Monday, June 18, 2007 - 8:35 AM
Snake River (Boise Centre on the Grove)

31P Chemical shift anisotropy in humate-phosphate complexes

Jeremy Riggle and Ray Von Wandruszka. University of Idaho, Moscow, ID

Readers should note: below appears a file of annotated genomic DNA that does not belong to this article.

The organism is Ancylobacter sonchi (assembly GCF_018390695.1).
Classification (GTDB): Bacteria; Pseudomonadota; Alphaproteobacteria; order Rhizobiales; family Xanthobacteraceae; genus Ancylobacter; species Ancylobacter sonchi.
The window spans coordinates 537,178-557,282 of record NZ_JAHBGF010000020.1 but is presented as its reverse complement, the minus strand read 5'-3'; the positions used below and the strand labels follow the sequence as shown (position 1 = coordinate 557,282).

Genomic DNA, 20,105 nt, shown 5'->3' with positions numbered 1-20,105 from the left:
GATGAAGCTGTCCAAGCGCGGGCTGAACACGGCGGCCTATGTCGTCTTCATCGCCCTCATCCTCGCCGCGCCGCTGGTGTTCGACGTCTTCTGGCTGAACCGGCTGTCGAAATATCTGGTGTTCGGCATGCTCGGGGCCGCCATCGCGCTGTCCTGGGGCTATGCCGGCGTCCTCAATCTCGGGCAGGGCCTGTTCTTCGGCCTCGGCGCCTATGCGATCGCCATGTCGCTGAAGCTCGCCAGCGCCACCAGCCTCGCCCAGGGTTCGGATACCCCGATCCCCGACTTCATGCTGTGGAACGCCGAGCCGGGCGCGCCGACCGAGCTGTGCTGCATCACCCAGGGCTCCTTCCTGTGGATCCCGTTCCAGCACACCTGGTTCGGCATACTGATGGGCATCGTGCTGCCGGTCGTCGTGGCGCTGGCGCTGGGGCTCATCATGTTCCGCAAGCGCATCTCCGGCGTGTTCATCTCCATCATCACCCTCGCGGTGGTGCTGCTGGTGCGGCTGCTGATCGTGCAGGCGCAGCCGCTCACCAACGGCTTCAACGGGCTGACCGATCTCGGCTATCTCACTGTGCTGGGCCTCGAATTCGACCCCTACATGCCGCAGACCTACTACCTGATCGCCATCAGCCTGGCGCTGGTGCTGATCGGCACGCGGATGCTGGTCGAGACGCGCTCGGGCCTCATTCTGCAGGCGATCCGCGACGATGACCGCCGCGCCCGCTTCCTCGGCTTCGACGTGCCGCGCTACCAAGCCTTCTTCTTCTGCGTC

The mobility of inorganic phosphate (P) attached to solid humic acid (HA) and fulvic acid via a metal "anchor" was investigated by 31P-NMR spectroscopy. The peak width of the 31P resonance was monitored as an indicator of its chemical shift anisotropy, which reveals its mobility in the humic matrix. The concept was demonstrated by contrasting peak widths of thoroughly dry HA-M-P complexes with those that had been allowed to absorb different amounts of moisture. It was shown that the presence of moisture, which enhances the mobility of P, results in a significant reduction of chemical shift anisotropy. The work was extended to comparisons between dry systems with and without metal anchors; systems with anchors consisting of different metals; systems comprising different humates and fulvates; and systems different size fractions of a humate. It was shown that both the type of humate/fulvate, and the metal anchor used lead to different degrees of mobility within the humic matrix. It was also found that the effect of metal addition on 31P peak width is greater with fulvates and smaller HA fractions than with the larger HA components.